by Phyllis Theermann February 26, 2018 Boston University Climate harvard health Infectious Disease Mass General Hospital Newon
Two important events discussing our health are coming up.
Wellesley Natural Resources Commissioner and resident, as well as MGH Infectious Disease Physician and Assistant Professor at Harvard Medical School Dr. Regina Larocque will be part of a panel discussion: Climate & Health: The Challenges Ahead.
Topics will include the impact of climate change on infectious disease and the health benefits of energy efficiency and renewable energy. Other panelists include Dr. Brita Lundberg, infectious diseases physician, moderator and Dr. Jonathan Levy, Boston University School of Public Health. This event takes place on Monday, March 19, 2018 7:00 pm in the Druker Auditorium, at the Newton Free Library. It is part of Green Newton’s Greening Our Community Series and is free and open to the public.
In addition, the public is invited back to the Newton Free Library for another part of the Greening Our Community Series: “Update: Gas Leaks and Our Health,” on Monday, April 23 from 7:00 PM – 9:00 PM. The panel discussion will describe how gas leaks damage the health of humans and trees and will cover organized efforts to protect our families and communities at the local and state level. Newton has almost 600 gas leaks from the pipelines in our streets. The gas is methane, a potent heat-trapping greenhouse gas. It can be explosive, kill our trees and contribute to air pollution. Panelists are Zeyneb Magavi, Research Director at HEET (Home Energy E ciency Team); Curtis Nordgaard, MD, a board-certified pediatrician, cofounder of Mass Health Professionals for Clean Energy; Nathan Phillips, Acting Director of the Sustainable Neighborhood Lab and Professor at Boston University; Ann Berwick, Co-Director of Sustainability for the City of Newton. The event is co-sponsored by Green Newton, Mothers Out Front, the League of Women Voters Newton and 350 MA Newton.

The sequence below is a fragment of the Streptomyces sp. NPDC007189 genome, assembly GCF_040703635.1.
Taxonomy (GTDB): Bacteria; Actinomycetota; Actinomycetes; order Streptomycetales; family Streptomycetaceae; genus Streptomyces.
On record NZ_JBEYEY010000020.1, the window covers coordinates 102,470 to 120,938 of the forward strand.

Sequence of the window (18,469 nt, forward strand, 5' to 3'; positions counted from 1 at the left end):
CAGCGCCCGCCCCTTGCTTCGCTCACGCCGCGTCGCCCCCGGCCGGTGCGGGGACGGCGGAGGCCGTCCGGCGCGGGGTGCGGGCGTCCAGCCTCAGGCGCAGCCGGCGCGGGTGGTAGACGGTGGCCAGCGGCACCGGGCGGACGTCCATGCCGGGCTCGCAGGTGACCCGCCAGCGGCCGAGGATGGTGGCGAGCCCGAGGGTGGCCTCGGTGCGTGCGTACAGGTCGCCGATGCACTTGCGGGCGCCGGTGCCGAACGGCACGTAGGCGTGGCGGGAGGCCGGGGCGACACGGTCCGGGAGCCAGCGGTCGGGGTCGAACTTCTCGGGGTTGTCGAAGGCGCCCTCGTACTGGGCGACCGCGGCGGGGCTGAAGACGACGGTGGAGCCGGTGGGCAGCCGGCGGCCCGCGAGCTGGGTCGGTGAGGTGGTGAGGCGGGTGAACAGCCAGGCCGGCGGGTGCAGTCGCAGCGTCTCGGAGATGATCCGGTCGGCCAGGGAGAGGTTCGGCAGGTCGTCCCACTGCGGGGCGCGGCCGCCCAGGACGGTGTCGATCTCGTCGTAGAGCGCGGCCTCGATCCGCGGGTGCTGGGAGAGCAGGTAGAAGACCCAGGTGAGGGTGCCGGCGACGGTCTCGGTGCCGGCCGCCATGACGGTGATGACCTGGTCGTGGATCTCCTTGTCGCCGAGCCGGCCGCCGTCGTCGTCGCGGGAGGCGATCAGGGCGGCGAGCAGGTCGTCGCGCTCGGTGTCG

by Phyllis Theermann March 31, 2017 Boston University Gas leaks legislation H.E.E.T. Harvard Medical School National Grid renewable energy Representative Alice Peisch State Senator Cynthia Creem
It was hard to find a seat last Tuesday as Wellesley residents filled the Wakelin Room at the library to hear from gas leaks experts and share concerns about the 193 gas leaks throughout town. If you missed the event, you can watch it online through Wellesley Media here. To see an updated map of leaks in Wellesley, click here.
Meanwhile, here are some highlights of the forum… There are some important reasons to be worried about gas leaks in our town:
– Gas leaks are a safety risk – The Wellesley Fire Department responds to more than 80 calls a year concerning gas odors.